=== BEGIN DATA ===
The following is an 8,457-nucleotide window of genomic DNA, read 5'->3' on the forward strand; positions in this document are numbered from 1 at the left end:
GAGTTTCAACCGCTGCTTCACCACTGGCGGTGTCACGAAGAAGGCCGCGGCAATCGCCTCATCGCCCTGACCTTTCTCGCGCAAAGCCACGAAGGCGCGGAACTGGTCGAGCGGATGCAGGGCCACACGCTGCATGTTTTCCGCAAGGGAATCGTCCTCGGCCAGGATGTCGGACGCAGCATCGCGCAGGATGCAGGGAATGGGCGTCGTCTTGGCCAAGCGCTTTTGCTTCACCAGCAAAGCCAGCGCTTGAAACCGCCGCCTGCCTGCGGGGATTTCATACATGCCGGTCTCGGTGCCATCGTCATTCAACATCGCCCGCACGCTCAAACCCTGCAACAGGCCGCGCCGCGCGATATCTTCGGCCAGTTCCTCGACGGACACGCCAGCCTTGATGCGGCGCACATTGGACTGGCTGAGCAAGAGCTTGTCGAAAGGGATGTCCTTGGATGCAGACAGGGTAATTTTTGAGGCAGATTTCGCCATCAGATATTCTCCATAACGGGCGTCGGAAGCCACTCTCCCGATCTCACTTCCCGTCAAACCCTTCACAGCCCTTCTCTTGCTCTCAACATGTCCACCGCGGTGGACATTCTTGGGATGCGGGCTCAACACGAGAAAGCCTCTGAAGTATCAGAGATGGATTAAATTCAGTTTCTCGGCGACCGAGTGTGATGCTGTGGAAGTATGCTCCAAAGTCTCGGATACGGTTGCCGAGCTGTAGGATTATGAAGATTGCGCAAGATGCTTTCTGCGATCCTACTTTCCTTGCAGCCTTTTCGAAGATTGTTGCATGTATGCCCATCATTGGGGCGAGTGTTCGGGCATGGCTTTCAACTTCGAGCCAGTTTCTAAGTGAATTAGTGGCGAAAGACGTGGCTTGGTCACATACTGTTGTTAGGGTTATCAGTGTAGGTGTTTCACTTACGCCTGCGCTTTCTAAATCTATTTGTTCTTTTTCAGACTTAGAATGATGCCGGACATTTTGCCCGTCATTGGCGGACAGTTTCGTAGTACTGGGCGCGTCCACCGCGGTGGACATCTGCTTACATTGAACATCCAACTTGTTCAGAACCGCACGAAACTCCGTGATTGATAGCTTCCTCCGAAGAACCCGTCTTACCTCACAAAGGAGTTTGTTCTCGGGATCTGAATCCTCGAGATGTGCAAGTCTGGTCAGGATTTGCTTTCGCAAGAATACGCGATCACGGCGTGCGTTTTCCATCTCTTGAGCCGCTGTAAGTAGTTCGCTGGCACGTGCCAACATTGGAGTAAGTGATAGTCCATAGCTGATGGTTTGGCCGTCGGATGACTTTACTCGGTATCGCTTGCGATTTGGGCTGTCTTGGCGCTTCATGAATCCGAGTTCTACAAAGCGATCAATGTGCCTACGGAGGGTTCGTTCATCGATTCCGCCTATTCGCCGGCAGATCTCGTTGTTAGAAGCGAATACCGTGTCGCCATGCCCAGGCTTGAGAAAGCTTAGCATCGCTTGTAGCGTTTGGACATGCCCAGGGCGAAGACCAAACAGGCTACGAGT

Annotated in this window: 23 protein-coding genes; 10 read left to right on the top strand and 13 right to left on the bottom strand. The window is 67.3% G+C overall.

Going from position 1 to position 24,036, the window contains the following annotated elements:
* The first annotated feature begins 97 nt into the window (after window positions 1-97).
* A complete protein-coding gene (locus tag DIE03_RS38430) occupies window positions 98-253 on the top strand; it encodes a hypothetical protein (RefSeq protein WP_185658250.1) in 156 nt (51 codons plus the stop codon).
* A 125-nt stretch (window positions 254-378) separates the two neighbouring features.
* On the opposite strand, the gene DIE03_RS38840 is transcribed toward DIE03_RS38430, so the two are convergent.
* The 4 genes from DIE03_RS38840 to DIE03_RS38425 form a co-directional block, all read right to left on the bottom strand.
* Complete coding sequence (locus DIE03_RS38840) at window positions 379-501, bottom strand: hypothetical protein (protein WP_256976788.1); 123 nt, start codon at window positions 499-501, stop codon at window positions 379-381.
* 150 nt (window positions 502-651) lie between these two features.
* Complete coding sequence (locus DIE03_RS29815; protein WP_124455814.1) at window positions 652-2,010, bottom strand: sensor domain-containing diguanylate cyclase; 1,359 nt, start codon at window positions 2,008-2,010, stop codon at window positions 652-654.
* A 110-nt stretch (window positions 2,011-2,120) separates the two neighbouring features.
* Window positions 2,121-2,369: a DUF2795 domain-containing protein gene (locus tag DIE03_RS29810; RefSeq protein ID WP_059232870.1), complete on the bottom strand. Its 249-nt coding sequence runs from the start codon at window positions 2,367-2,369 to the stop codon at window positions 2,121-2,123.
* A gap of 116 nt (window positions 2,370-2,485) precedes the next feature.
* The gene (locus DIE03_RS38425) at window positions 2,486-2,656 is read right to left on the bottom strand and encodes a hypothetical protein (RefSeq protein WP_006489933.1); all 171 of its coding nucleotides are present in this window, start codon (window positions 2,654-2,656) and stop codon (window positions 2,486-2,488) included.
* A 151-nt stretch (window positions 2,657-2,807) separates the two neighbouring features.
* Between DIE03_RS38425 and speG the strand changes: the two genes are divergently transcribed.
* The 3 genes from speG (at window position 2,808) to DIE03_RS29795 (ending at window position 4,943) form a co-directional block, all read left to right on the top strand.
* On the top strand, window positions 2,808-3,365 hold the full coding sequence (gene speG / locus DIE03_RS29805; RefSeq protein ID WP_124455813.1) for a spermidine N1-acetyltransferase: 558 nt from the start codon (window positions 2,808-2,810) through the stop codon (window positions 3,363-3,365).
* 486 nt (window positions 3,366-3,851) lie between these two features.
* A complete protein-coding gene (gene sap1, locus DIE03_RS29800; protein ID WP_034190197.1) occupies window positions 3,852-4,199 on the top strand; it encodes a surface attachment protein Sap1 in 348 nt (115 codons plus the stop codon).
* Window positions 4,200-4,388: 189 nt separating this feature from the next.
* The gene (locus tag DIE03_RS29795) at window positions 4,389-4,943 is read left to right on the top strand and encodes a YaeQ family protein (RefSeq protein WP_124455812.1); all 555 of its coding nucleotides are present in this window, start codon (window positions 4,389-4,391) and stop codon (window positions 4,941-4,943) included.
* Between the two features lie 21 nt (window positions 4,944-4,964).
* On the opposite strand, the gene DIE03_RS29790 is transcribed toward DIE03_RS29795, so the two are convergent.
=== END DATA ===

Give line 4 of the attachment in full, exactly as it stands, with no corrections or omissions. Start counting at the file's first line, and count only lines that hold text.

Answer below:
Going from position 1 to position 24,036, the window contains the following annotated elements: